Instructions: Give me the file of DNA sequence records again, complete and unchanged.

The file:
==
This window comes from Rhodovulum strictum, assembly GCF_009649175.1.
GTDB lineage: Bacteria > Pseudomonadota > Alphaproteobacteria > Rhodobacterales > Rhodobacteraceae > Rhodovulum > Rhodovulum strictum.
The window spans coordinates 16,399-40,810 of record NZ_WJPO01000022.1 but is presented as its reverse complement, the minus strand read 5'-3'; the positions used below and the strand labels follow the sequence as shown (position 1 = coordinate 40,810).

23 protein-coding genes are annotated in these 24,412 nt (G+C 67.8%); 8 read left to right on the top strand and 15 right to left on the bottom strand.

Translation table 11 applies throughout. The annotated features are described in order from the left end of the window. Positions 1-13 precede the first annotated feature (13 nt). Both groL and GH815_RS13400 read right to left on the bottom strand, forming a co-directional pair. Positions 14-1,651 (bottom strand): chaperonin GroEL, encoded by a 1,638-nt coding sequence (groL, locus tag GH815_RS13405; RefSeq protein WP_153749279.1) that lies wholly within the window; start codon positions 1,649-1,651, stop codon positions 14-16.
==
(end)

This window comes from Rhodovulum strictum, assembly GCF_009649175.1.
GTDB lineage: Bacteria > Pseudomonadota > Alphaproteobacteria > Rhodobacterales > Rhodobacteraceae > Rhodovulum > Rhodovulum strictum.
The window spans coordinates 16,399-40,810 of record NZ_WJPO01000022.1 but is presented as its reverse complement, the minus strand read 5'-3'; the positions used below and the strand labels follow the sequence as shown (position 1 = coordinate 40,810).

23 protein-coding genes are annotated in these 24,412 nt (G+C 67.8%); 8 read left to right on the top strand and 15 right to left on the bottom strand.

Translation table 11 applies throughout. The annotated features are described in order from the left end of the window. Positions 1-13 precede the first annotated feature (13 nt). Both groL and GH815_RS13400 read right to left on the bottom strand, forming a co-directional pair. Positions 14-1,651 (bottom strand): chaperonin GroEL, encoded by a 1,638-nt coding sequence (groL, locus tag GH815_RS13405; RefSeq protein WP_153749279.1) that lies wholly within the window; start codon positions 1,649-1,651, stop codon positions 14-16.